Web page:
White House to Combat Tax Evasion
by Jessica Schieder, 6/18/2013
The White House released a four-step National Action Plan this morning, June 18, outlining an initiative to tackle tax evasion and money laundering. The plan reflects an international initiative agreed upon by the U.S. and seven foreign governments at a G8 Summit being held in Northern Ireland.
Ahead of the talks, U.K. Prime Minister David Cameron had announced ambitions to discuss tax havens and tax evasion during the summit. The G8 Action Plan reflects the consensus reached in negotiations among the participating nations, including the United States, the United Kingdom, France, Germany, Italy, Canada, Japan, and Russia.
The G8 agreement commits the United States to adopting rules requiring companies to identify their “beneficial” owners, making the use of shell companies to hide profits significantly more difficult. Additionally, the G8 nations resolved to make information about “beneficial” ownership available to law enforcement and tax authorities and adopt measures to combat money laundering.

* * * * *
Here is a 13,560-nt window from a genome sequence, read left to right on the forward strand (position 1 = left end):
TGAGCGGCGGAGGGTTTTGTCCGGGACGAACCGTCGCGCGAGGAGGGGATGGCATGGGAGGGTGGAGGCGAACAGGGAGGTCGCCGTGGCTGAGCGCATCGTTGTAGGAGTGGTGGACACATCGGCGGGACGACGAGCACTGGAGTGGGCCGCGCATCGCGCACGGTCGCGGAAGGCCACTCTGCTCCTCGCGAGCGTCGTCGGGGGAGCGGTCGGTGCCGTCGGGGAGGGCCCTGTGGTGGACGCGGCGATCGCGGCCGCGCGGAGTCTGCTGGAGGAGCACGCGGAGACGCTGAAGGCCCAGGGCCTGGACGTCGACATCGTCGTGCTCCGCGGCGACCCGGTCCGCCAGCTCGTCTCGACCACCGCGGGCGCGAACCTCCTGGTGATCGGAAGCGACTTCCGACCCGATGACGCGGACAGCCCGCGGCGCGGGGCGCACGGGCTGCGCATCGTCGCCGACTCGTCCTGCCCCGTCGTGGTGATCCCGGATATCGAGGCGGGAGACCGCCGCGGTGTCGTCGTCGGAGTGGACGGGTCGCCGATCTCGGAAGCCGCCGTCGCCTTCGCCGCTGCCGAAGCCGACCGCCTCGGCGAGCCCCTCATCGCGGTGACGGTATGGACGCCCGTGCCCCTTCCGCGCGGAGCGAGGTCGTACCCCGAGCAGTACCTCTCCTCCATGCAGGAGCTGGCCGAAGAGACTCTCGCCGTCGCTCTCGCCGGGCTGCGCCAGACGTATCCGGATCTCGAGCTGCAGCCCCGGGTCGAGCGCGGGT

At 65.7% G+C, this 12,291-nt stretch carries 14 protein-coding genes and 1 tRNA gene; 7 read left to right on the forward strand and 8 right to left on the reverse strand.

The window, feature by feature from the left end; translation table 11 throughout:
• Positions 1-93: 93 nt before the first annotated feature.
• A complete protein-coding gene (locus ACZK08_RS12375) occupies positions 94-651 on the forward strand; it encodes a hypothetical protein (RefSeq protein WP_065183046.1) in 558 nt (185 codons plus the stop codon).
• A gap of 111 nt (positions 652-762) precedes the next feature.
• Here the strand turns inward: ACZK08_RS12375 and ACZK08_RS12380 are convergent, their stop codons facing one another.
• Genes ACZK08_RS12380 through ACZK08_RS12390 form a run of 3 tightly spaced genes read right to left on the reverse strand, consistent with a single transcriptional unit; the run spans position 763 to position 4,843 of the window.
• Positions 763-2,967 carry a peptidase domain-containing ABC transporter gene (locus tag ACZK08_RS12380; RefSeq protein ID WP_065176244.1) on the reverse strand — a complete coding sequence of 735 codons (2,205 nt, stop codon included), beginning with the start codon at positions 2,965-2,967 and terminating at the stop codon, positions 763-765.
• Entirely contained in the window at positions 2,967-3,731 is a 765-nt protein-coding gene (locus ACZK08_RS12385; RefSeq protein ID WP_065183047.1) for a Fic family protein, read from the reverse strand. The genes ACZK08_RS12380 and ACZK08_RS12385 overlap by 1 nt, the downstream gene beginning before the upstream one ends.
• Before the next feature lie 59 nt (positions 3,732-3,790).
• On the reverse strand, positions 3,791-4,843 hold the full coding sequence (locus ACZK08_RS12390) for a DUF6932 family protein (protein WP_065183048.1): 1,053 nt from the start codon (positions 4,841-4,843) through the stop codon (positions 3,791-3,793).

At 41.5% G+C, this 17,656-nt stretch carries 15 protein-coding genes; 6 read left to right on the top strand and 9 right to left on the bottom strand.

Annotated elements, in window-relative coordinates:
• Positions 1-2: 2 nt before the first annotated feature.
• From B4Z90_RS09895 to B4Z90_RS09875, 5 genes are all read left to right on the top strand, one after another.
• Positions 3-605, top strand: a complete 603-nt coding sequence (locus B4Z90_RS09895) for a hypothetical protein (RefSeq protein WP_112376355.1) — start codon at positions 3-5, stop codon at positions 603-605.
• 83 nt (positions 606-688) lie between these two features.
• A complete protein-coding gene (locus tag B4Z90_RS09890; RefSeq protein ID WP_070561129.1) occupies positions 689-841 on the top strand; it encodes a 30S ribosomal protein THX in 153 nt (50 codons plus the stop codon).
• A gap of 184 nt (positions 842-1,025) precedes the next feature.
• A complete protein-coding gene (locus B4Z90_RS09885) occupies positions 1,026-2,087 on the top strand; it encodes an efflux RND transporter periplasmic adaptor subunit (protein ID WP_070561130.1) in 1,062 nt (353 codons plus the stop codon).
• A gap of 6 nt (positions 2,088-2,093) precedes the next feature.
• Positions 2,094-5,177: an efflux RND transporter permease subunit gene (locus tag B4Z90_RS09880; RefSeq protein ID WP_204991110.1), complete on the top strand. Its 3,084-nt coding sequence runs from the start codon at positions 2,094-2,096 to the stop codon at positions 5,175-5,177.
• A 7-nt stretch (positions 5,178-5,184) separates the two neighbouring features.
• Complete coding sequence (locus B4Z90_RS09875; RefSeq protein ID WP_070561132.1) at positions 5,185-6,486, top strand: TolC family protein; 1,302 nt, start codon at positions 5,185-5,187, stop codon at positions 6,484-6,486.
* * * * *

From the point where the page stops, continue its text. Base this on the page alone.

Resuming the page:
In order to implement the G8 action plan in the United States, the Obama administration released its own four-step National Action Plan, including the following initiatives:
- Conduct a risk assessment to identify major money laundering threats and vulnerabilities;
- Advocate for legislation to identify the “beneficial” owners of companies and address money laundering;
- Adopt new rules requiring financial institutions to identify their customers; and
- Work cooperatively with other nations to further improve the transparency of international finance.
Cumulatively, the White House expects these measures to “combat the criminal misuse of businesses, shell companies and front companies” in order to “shelter assets and evade taxes.”
To read the full text of the White House statement, click here.
Update: In a June 19 story in Politico, lawmakers said they would need to see the administration's legislation before supporting it.
Influential groups like the National Foreign Trade Council have also come out in support of the concepts but only as a part of tax reform.
“Reforming the antiquated U.S. tax code is the only way to enact most of the legislative initiatives included in the National Action Plan,” the group said in a statement.